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Russian Man Denied Job for Looking 'Gay' Awarded Money in Legal Case

Gay propaganda law

LLC Hardcore, which denied a man a job based on his appearance, has been forced to compensate him. 

A Russian man was recently awarded 30,000 rubles (about $500) after taking legal action against the fitness supplement company LLC Hardcore, which denied him a job based on what the employer said was his "feminine manner" and his being "too well-groomed." The employer denied Omsk native Eduard Myra a sales assistant position using Russia's gay propaganda law as a shield, and while Myra did not win the original 50,000 rubles (about $830) he asked for, the money he did receive is significant in terms of sending a message that discriminating based on someone's looks is not a given, even in Russia.

''Our customers are tough guys. If they see [that he is gay] they could be hostile towards him. I wasn't only concerned about the image of the store, I was concerned about this man's health," Hardcore store director Andrey Chistyakov said as his excuse for discriminating, according to the BBC.

When Myra failed to land the position at the company and asked for feedback on what he could have done differently, he was sent a letter with notes that said his pristine grooming and "feminine manner" were indicative of "non-traditional sexual relations."

The letter from human resources, which was posted on the website Omskinform, according to the BBC summed up its decision not to offer Myra a job by saying that his "feminine manner of speaking and gestures, as well as appearance (too well-groomed and flamboyant clothes) create an impression that you are a sexual minority person who, by his behaviour and appearance, is propagating non-traditional sexual relations.''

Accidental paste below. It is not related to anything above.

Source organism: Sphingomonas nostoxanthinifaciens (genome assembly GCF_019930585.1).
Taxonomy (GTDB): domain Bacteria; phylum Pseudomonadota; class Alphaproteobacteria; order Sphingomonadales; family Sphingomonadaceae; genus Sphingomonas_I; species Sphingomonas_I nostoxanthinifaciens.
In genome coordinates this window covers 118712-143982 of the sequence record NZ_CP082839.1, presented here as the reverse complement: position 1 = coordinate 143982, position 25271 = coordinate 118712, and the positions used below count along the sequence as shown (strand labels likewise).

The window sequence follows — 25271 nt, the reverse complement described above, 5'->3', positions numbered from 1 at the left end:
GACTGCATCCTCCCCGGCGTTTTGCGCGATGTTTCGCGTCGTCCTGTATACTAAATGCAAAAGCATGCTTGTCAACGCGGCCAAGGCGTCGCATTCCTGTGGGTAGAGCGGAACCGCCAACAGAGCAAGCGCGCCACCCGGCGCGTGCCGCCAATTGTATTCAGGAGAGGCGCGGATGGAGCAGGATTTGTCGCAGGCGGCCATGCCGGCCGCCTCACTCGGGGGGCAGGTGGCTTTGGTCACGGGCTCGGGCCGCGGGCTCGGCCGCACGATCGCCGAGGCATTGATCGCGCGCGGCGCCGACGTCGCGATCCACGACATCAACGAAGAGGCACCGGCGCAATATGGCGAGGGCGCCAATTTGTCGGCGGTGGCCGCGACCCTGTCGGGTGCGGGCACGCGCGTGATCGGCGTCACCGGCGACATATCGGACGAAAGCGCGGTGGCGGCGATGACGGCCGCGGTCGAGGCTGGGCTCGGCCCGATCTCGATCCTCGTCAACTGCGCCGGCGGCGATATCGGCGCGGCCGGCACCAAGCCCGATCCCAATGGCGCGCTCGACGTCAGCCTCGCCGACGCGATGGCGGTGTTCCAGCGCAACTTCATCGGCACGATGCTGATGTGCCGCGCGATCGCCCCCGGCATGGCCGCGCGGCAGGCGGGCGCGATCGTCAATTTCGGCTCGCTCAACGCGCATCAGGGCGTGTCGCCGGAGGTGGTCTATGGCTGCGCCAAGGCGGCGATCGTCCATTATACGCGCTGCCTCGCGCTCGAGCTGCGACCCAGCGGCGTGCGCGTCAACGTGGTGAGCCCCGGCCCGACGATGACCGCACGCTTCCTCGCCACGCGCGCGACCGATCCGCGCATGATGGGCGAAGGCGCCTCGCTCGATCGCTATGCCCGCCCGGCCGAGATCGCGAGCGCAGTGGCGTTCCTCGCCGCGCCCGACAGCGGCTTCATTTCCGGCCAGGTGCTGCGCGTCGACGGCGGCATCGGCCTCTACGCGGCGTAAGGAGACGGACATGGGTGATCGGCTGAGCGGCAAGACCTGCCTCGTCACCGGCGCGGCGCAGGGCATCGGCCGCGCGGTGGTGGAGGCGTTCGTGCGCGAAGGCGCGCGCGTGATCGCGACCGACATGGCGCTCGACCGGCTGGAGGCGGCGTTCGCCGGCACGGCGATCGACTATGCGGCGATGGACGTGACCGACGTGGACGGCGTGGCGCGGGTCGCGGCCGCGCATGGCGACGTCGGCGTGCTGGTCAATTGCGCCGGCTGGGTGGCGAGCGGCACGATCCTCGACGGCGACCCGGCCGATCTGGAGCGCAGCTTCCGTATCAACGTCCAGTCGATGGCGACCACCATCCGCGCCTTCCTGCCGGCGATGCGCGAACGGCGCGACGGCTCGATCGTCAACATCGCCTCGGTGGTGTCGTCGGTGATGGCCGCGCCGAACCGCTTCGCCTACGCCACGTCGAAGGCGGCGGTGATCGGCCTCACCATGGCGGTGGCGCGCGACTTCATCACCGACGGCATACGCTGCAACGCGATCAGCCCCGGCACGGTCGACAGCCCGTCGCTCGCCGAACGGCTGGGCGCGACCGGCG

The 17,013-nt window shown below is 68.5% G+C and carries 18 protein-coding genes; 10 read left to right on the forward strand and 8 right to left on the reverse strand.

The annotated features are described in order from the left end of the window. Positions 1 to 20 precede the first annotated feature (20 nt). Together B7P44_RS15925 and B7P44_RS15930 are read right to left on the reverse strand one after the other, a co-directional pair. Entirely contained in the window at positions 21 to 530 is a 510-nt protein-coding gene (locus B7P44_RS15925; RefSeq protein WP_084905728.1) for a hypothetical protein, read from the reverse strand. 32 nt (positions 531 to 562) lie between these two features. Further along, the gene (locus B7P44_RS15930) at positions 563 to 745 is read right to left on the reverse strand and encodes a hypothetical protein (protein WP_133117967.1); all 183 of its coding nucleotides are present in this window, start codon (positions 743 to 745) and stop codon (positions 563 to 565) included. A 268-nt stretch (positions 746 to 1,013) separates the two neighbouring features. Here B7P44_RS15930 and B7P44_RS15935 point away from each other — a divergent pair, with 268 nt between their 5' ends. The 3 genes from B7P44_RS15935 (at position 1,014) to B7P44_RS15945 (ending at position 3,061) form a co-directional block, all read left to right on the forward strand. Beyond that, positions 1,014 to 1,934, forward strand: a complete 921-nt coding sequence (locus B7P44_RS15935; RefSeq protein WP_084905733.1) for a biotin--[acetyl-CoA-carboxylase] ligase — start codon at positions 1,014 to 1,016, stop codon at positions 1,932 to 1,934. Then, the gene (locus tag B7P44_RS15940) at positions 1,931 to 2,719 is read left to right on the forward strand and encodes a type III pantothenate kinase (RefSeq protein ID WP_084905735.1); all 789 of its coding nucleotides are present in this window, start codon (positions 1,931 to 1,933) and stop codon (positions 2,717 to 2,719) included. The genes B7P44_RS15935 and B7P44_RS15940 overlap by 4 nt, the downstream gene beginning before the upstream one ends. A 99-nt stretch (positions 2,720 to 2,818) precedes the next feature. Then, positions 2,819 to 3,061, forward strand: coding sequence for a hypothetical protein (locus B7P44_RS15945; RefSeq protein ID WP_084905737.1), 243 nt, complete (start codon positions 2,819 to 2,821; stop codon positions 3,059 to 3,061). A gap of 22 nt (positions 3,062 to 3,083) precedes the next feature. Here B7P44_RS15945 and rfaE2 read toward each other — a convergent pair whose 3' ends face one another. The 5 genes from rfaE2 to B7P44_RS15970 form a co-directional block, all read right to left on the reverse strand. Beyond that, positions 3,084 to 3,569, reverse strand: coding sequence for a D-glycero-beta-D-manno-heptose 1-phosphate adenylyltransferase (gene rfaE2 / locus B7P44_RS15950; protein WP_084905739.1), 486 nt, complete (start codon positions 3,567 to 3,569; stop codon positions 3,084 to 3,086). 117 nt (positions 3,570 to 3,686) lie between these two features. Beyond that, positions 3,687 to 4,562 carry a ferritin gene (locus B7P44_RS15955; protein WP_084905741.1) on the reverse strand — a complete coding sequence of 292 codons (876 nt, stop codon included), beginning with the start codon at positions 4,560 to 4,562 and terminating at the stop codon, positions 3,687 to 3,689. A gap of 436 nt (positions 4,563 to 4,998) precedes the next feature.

But Myra was dumbfounded by the assertion that any conclusions could be drawn from his manner of dress. ''I don't know how I can be propagating anything. My clothes are reserved. The only thing that could probably confuse somebody is that my ear is pierced," he said of the remarks about him.

Myra's interview for the job consisted of questions regarding his appearance and not his experience, even going so far as to ask him if he'd had conflicts at his previous jobs, according to the Russian LGBT Network,

Russia's gay propaganda law ostensibly bans the promotion of "homosexual propaganda" to minors but has been used as a tool to oppress LGBT people across the board there. However, the Pervomaisky District Court in Omsk's decision to force LLC Hardcore to compensate Myra to the tune of 30,000 rubles is a meaningful win.

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Tracy E. Gilchrist